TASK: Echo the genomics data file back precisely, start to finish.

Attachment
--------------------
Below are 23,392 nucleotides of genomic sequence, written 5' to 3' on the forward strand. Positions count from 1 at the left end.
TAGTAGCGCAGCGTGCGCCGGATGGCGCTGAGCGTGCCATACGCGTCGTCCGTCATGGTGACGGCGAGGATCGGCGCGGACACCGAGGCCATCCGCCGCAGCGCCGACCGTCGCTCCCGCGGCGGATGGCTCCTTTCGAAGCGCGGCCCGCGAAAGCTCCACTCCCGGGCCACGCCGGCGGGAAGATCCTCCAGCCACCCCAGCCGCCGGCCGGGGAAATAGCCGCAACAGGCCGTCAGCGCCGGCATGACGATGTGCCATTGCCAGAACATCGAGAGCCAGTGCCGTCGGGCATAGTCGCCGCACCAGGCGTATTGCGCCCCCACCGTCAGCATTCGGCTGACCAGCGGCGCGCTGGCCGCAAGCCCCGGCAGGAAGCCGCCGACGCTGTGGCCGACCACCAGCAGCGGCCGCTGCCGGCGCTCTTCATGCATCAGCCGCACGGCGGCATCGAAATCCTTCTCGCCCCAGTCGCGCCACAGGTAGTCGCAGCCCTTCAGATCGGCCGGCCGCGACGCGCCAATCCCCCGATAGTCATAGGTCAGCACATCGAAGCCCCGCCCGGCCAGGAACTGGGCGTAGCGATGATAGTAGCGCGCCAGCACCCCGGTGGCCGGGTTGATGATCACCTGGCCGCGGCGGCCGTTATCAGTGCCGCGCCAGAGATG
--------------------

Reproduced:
Below are 23,392 nucleotides of genomic sequence, written 5' to 3' on the forward strand. Positions count from 1 at the left end.
TAGTAGCGCAGCGTGCGCCGGATGGCGCTGAGCGTGCCATACGCGTCGTCCGTCATGGTGACGGCGAGGATCGGCGCGGACACCGAGGCCATCCGCCGCAGCGCCGACCGTCGCTCCCGCGGCGGATGGCTCCTTTCGAAGCGCGGCCCGCGAAAGCTCCACTCCCGGGCCACGCCGGCGGGAAGATCCTCCAGCCACCCCAGCCGCCGGCCGGGGAAATAGCCGCAACAGGCCGTCAGCGCCGGCATGACGATGTGCCATTGCCAGAACATCGAGAGCCAGTGCCGTCGGGCATAGTCGCCGCACCAGGCGTATTGCGCCCCCACCGTCAGCATTCGGCTGACCAGCGGCGCGCTGGCCGCAAGCCCCGGCAGGAAGCCGCCGACGCTGTGGCCGACCACCAGCAGCGGCCGCTGCCGGCGCTCTTCATGCATCAGCCGCACGGCGGCATCGAAATCCTTCTCGCCCCAGTCGCGCCACAGGTAGTCGCAGCCCTTCAGATCGGCCGGCCGCGACGCGCCAATCCCCCGATAGTCATAGGTCAGCACATCGAAGCCCCGCCCGGCCAGGAACTGGGCGTAGCGATGATAGTAGCGCGCCAGCACCCCGGTGGCCGGGTTGATGATCACCTGGCCGCGGCGGCCGTTATCAGTGCCGCGCCAGAGATG